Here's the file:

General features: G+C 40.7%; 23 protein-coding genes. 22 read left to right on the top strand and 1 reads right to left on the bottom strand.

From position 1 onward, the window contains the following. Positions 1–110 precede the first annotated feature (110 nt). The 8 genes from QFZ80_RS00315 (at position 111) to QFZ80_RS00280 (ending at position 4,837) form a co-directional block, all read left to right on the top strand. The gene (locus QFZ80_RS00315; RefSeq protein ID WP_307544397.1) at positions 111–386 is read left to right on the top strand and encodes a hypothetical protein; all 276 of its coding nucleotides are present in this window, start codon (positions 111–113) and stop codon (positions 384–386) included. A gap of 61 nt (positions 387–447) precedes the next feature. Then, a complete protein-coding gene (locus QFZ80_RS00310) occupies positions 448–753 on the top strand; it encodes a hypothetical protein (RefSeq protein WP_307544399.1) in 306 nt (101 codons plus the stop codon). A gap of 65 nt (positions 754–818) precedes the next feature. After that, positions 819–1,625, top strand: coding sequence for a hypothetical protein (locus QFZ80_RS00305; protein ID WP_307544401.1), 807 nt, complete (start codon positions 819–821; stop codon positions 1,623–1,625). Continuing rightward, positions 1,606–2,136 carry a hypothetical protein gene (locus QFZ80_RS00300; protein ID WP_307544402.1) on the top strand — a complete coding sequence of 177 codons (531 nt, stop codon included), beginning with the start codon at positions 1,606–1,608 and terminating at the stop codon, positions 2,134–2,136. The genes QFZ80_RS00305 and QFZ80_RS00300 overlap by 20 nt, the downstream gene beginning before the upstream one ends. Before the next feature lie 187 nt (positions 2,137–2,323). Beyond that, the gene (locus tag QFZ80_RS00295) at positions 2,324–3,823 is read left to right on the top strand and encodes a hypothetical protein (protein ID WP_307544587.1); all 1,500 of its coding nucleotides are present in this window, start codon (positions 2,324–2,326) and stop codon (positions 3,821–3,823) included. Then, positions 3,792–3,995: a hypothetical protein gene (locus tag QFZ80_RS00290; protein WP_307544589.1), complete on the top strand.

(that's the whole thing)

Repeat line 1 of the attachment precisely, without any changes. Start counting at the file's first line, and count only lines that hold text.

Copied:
General features: G+C 40.7%; 23 protein-coding genes. 22 read left to right on the top strand and 1 reads right to left on the bottom strand.